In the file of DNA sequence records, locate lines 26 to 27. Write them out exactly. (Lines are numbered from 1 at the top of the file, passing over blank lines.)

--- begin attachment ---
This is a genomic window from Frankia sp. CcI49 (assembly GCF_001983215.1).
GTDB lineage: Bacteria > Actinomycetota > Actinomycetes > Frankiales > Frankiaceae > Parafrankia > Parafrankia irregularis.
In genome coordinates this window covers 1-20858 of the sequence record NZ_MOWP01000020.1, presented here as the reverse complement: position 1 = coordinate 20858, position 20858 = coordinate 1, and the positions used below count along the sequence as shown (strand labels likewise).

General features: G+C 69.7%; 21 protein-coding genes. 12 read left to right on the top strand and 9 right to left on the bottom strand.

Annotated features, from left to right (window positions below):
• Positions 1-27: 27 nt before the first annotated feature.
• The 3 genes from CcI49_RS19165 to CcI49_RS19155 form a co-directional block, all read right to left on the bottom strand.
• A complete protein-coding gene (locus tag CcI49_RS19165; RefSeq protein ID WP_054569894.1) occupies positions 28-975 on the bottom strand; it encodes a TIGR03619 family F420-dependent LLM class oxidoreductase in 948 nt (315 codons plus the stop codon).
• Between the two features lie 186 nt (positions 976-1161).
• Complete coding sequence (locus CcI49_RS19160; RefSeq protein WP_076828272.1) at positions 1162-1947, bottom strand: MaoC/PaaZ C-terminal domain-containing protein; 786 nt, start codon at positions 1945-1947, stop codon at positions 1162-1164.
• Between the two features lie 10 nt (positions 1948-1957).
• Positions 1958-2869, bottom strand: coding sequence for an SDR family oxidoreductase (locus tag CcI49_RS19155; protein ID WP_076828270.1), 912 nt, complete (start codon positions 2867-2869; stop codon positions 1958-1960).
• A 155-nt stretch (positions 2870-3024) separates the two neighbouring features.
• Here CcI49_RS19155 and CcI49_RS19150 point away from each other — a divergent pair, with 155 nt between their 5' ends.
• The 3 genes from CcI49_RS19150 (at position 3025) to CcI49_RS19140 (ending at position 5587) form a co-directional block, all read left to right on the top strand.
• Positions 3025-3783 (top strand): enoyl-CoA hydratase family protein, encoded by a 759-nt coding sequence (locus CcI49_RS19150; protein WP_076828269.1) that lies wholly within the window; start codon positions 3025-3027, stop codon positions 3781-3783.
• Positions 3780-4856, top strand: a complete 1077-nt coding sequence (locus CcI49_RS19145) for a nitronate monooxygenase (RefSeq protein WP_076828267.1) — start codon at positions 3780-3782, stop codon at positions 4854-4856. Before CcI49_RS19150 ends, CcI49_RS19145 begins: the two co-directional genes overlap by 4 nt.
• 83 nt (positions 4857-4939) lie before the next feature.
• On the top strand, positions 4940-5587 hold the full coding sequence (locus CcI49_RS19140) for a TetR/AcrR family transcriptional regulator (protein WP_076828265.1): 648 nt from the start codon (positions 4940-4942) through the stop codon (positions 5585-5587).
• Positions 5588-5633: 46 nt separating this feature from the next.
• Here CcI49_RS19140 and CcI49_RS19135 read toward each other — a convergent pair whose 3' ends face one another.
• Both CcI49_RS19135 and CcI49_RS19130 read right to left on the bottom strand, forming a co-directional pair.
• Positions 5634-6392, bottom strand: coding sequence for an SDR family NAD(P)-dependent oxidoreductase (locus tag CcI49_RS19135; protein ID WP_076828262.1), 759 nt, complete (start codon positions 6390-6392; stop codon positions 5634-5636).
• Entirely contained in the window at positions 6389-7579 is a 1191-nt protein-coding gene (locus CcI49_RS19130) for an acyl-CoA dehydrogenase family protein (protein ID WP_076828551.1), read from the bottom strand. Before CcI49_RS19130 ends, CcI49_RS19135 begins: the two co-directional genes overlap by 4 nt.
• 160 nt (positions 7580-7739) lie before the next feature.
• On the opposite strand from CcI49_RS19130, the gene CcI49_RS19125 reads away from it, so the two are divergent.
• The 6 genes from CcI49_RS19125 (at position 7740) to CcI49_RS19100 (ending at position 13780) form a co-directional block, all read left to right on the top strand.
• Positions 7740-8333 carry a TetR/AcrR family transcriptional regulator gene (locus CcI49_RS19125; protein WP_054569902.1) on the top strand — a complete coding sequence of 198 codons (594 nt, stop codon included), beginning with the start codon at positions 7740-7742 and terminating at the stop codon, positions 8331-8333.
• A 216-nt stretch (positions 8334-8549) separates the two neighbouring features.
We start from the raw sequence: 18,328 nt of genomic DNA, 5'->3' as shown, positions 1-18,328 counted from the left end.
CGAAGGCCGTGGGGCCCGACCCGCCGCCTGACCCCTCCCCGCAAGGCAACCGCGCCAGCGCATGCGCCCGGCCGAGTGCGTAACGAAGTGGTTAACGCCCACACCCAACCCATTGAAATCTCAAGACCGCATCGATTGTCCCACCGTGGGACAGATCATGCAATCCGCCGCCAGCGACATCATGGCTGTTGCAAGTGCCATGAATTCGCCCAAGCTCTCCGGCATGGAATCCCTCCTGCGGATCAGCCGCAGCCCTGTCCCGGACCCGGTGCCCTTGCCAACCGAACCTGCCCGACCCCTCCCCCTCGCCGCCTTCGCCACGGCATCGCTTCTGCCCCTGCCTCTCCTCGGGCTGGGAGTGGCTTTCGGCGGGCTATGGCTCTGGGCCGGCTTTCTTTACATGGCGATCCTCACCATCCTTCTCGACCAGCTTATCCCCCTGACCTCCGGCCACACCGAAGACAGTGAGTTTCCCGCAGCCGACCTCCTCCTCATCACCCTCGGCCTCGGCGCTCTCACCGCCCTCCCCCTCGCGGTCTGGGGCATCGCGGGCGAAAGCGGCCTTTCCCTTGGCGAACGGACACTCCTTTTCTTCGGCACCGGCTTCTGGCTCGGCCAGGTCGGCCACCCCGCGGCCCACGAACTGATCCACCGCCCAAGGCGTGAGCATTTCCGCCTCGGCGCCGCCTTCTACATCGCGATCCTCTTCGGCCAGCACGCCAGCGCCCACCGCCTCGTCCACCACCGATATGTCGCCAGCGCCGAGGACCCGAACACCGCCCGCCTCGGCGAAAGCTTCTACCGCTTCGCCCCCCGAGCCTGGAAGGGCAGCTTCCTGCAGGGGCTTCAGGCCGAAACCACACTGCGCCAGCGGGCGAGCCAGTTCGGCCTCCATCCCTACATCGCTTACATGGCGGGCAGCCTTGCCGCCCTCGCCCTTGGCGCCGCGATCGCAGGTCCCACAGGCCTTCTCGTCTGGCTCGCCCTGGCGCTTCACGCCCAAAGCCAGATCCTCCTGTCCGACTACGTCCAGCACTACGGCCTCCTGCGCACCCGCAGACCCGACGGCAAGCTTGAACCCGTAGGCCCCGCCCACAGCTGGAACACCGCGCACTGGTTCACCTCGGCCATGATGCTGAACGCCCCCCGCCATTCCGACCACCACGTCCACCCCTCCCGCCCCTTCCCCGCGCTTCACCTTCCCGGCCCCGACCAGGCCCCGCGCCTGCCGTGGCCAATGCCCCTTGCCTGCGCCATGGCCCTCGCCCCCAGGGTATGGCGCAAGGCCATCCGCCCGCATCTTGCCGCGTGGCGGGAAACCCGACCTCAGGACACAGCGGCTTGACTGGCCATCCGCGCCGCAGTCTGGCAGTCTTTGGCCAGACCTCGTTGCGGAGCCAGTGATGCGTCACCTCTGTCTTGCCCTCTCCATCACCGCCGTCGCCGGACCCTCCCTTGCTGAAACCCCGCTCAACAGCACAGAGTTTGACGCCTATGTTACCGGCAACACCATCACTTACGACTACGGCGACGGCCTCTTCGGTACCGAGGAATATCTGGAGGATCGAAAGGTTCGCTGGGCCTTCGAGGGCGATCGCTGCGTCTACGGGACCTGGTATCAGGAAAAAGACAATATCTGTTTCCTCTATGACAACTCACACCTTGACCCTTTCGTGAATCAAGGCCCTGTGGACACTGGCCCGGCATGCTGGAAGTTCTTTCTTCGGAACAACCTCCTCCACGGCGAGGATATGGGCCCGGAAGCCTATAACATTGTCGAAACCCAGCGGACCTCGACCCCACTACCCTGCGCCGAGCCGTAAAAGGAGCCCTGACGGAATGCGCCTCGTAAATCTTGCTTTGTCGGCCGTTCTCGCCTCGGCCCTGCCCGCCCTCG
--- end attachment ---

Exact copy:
• On the opposite strand from CcI49_RS19130, the gene CcI49_RS19125 reads away from it, so the two are divergent.
• The 6 genes from CcI49_RS19125 (at position 7740) to CcI49_RS19100 (ending at position 13780) form a co-directional block, all read left to right on the top strand.